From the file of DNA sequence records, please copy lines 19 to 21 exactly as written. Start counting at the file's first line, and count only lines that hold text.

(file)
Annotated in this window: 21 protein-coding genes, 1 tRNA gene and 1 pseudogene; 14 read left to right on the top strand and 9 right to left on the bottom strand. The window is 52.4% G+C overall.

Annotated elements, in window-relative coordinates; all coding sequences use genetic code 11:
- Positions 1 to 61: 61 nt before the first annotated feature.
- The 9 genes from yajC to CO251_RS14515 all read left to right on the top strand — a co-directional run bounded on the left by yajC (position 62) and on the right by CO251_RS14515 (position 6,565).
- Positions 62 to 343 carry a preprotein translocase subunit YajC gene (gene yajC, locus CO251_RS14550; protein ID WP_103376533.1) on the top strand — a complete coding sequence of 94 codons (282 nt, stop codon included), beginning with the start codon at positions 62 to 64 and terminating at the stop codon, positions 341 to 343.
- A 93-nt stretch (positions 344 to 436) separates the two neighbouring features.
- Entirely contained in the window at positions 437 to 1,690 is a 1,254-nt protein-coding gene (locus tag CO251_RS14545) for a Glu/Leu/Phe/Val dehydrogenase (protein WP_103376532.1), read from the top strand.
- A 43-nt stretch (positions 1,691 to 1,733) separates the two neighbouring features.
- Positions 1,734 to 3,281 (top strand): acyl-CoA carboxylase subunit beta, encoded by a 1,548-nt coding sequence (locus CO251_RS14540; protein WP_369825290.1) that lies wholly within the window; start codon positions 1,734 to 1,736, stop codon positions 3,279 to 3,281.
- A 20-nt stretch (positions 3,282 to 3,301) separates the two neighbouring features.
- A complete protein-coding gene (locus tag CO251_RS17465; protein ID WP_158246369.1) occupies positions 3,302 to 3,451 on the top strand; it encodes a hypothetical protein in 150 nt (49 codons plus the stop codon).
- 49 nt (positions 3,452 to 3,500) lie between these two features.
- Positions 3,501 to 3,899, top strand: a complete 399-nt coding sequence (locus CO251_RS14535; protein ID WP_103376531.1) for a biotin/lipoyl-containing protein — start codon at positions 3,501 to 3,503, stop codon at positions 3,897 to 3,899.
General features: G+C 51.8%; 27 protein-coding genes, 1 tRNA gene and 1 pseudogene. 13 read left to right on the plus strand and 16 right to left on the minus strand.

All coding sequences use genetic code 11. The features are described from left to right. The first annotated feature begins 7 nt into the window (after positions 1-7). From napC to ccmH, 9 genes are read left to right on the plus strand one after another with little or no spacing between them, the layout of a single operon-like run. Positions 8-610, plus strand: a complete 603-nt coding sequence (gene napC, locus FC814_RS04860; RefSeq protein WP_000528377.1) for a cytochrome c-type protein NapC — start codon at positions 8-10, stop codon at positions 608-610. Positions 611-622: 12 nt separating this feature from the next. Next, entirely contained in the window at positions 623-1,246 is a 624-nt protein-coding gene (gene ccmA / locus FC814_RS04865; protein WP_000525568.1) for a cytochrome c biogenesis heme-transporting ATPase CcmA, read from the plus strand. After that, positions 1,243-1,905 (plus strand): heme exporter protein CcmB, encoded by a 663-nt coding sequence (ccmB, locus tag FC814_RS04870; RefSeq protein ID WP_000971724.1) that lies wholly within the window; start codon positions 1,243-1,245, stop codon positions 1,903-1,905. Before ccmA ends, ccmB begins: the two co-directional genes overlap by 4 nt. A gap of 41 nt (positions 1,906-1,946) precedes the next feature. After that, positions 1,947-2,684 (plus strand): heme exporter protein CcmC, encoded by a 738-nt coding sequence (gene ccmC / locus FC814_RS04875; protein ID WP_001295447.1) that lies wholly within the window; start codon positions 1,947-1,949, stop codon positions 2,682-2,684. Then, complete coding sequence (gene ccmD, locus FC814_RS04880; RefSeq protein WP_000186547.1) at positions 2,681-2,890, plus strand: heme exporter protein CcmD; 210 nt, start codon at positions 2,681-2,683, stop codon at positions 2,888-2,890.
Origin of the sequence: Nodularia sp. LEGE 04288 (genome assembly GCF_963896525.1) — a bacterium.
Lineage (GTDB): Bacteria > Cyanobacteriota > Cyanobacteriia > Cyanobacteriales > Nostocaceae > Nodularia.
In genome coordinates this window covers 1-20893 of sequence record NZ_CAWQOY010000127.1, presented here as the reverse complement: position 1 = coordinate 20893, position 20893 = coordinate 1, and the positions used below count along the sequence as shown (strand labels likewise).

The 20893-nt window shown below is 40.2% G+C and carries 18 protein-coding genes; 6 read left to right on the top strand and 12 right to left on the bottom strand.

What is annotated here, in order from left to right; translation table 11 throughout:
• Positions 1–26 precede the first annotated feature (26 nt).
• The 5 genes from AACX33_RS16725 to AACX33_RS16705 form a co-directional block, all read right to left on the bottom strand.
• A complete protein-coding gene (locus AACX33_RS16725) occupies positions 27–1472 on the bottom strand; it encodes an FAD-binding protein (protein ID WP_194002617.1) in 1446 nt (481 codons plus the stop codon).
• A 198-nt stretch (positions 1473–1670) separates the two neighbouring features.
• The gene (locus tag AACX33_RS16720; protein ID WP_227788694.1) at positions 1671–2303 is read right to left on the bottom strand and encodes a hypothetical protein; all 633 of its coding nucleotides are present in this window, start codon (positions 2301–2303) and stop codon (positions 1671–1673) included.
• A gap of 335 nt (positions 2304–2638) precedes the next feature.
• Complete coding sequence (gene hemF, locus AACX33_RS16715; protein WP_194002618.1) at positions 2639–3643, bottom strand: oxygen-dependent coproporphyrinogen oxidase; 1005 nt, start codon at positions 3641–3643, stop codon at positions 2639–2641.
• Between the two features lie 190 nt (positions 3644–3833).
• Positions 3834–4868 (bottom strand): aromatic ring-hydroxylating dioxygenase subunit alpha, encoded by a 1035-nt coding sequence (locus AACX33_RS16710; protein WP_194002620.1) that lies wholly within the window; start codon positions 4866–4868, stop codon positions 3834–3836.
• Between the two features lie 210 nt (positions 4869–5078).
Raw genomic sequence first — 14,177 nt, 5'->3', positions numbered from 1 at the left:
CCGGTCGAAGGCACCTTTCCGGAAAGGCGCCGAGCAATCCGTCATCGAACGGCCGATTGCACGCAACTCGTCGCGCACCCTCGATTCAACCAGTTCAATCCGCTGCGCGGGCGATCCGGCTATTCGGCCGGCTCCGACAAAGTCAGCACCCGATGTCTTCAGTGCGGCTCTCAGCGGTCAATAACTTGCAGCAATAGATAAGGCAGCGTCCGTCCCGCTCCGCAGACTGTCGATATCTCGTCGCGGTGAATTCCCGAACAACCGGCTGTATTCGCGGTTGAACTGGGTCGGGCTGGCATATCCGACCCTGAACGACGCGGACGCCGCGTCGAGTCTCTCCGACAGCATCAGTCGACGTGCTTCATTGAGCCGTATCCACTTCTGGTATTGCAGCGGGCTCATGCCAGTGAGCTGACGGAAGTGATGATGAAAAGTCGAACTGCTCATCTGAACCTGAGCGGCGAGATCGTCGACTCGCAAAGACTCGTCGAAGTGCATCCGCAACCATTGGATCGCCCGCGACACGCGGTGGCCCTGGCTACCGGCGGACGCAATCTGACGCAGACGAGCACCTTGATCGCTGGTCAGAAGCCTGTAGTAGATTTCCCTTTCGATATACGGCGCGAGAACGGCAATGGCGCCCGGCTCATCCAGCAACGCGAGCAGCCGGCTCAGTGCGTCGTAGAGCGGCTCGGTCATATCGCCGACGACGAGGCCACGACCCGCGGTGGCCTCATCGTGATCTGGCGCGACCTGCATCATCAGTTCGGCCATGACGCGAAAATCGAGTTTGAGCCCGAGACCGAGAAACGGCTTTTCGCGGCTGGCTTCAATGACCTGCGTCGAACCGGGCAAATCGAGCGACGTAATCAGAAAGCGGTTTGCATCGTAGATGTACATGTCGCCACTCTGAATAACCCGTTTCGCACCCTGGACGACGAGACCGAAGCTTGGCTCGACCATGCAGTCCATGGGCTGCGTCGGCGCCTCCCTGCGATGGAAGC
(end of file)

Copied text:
The 20893-nt window shown below is 40.2% G+C and carries 18 protein-coding genes; 6 read left to right on the top strand and 12 right to left on the bottom strand.

What is annotated here, in order from left to right; translation table 11 throughout:
• Positions 1–26 precede the first annotated feature (26 nt).